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FEATURE STORYDecember 6, 2022

Their money, their rules: how rural women in Nigeria are improving their livelihoods through affinity groups

Rural Women in Nigeria

Members of the “Good Women” affinity group, Bale Ogunbayo, Ogun State.

Photo credit: ©Dayo Ibitoye/The World Bank.


  • Rural women are pooling resources to grow their businesses and Women Affinity Groups have helped more than 350,000 women improve their standards of living.
  • Women affinity groups across six states have saved over 2.6 billion naira ($6 million) for their collective use.
  • Training sessions in social, financial, and business skills are helping women access larger markets and improve their livelihoods.

We had our group cash-out yesterday and decided to use the balance to buy a piece of farmland. We have paid 50,000 naira as a deposit to the landowner, and the tillers are already clearing the land,” Victoria Aderupakun, a 54-year-old farmer and member of a Women Affinity Group established with the support of the Nigeria for Women Project, told her group in Bale Ogunbayo, a village in the Odeda Local Government Area of Ogun State, in southwest Nigeria.

The members applauded Victoria’s announcement as the new farmland will increase their cassava yield. They will also plant other cash crops such as cashew, oil palm, coconut, and rice.

At the close of the meeting, the women counted the remaining money in their social fund purse and handed it to Victoria, their group leader and finance officer. Increased income from the new farmland is expected to help their economic situation.

The training on financial education and business skills has helped the women to start and manage their businesses. Gender-based violence training also helps women live peacefully with their husbands.
Vivian Akatuobi
a Women Affinity Group facilitator in the Obingwa Local Government Area of Abia State


In Osa Okwu village, a farming community in Abia State, eastern Nigeria, Chidinma Enyinnaya, a 42-year-old civil servant, was inspired to start cassava farming after attending a Women Affinity Group meeting. Her goal was to increase her income and create financial stability for her family. Thanks to the group’s support, Chidinma now grows cassava on a 250 square-meter farmland.

Victoria and Chidinma are among the many Nigerian women who have benefited from Women Affinity Groups. Over 16,000 groups serve more than 350,000 members in six states of Nigeria. They have been set up by the Nigeria for Women Project, a Government of Nigeria program financed by the World Bank with IDA resources. The groups enable women to pool resources, loan each other money from their joint savings and set up emergency funds. They also combine resources such as food and labor to support each other during hardship.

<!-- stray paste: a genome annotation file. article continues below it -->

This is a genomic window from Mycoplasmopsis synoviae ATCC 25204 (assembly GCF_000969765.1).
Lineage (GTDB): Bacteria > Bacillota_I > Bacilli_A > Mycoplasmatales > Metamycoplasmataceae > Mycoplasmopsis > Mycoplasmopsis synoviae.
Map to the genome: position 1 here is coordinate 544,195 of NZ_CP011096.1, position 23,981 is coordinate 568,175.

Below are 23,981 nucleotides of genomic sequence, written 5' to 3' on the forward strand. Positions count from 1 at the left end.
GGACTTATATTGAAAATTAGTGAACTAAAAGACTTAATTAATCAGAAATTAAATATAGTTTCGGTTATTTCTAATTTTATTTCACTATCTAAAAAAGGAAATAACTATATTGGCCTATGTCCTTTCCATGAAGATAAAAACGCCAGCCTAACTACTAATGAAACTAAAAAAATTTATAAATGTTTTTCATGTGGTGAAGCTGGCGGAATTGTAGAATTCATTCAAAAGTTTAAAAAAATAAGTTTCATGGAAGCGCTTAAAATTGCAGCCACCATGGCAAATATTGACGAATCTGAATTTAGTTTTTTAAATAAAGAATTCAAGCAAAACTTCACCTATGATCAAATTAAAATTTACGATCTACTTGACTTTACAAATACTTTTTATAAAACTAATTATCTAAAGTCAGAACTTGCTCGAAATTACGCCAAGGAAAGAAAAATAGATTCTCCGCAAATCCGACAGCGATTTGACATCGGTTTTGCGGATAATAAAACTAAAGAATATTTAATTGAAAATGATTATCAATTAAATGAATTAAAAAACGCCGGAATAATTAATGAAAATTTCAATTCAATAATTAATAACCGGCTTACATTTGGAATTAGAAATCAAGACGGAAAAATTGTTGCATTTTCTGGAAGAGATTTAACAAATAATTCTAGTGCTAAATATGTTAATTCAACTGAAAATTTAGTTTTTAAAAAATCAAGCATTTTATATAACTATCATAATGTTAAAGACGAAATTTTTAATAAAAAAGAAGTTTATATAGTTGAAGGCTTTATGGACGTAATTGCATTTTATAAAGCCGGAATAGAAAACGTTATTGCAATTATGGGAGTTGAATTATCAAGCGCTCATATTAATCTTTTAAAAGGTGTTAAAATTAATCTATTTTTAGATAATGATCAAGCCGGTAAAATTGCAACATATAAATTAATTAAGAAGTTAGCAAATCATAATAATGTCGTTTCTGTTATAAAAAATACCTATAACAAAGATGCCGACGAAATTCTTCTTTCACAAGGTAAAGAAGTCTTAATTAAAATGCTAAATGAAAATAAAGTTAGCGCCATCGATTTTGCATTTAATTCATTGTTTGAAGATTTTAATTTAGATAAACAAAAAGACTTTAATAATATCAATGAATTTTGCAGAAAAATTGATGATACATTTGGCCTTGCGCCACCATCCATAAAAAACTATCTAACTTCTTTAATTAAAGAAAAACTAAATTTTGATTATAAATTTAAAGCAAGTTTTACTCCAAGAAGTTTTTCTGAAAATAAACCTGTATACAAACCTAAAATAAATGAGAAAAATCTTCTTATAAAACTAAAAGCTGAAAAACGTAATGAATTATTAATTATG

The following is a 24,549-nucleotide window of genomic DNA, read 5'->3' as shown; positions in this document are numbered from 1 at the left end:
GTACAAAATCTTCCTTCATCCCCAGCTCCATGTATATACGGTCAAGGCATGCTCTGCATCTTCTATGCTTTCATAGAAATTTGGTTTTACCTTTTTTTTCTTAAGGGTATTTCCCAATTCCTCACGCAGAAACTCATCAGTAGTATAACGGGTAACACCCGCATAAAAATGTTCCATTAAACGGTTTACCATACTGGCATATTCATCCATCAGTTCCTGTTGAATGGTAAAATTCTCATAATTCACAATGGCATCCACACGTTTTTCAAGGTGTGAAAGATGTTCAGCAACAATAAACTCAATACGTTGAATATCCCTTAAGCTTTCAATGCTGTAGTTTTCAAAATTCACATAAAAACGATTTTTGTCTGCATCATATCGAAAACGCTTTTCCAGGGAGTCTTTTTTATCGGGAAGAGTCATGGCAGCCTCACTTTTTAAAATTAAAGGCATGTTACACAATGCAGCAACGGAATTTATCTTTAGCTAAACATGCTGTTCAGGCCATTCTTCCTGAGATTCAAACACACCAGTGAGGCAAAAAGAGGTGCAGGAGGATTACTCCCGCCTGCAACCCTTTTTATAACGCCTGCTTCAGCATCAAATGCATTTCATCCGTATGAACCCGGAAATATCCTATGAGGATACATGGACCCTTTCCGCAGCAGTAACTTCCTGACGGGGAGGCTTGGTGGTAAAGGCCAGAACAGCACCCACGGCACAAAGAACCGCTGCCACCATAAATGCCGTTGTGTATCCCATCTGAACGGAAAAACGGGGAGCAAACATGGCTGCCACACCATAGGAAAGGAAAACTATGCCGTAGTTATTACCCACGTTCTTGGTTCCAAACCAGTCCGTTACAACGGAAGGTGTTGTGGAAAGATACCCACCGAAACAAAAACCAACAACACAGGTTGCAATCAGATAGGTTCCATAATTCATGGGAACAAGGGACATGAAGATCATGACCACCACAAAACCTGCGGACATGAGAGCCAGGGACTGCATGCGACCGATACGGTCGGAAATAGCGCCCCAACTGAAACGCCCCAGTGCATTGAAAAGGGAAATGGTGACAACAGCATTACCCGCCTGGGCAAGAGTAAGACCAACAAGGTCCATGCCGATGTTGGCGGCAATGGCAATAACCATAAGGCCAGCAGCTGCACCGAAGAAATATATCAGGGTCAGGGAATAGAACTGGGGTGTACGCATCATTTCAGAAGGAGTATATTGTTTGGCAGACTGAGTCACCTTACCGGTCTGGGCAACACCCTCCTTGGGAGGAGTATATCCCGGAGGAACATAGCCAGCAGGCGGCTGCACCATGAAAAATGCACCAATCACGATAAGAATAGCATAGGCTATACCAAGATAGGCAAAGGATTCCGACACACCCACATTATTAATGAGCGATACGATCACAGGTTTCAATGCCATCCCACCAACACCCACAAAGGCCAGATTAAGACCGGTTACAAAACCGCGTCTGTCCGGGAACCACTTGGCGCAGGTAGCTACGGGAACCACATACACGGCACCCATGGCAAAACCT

Rural Women in Nigeria

Chidinma Eyinaya on her farm, Osa Okwu, Abia State.

Photo credit: ©Dayo Ibitoye/The World Bank.

Without access to finance, women are disproportionately excluded from the formal economy and struggle to earn and save money, expand their businesses, and lift their families out of poverty. The Nigeria for Women Project is helping fill this gap.

Women Affinity Groups make their own rules on how much they save, how much each member can borrow, the repayment period, and the loan administrative fee. Selection does not consider political, religious, or ethnic affiliation. All women above 18 are welcome. The groups practice rotational leadership, and each member is expected to participate in savings and credit. Profit is shared. The women also access additional funding as grants to start or expand their businesses. Some women previously participated in a lending system that failed because of the high-interest fees.

Thus far, members of Women Affinity Groups across Nigeria have saved 2.6 billion naira ($6 million).

Skills training for better livelihoods

The program is also offering targeted skills training so that women receive the tools for economic sustenance and business longevity.

Chidinma is one of 18 women in her affinity group. Soon after joining, she started saving between 200 naira and 1,000 naira weekly. During her second month, she sought a loan to acquire land to start cassava farming. She also bought fertilizer to boost her yield. Her land had a good harvest, and Chidinma repaid the loan from the sales of cassava. As her income increased, she was able to continue saving larger sums. Chidinma has also learned saving and investing basics, and she is now better equipped to grow her business into a very profitable venture.

“The training on financial education and business skills has helped the women to start and manage their businesses," says Vivian Akatuobi, a Women Affinity Group facilitator in the Obingwa Local Government Area of Abia State: “Gender-based violence training also helps women live peacefully with their husbands.”

Women entrepreneurs in Nigeria face many obstacles in male-dominated professions like agriculture. In addition to gender biases, discriminatory policies, and other forms of harassment, women often have limited access to land, funding, networks, and the education available to men. Nigeria for Women is helping overcome these challenges and improve the standards of living in rural communities. 


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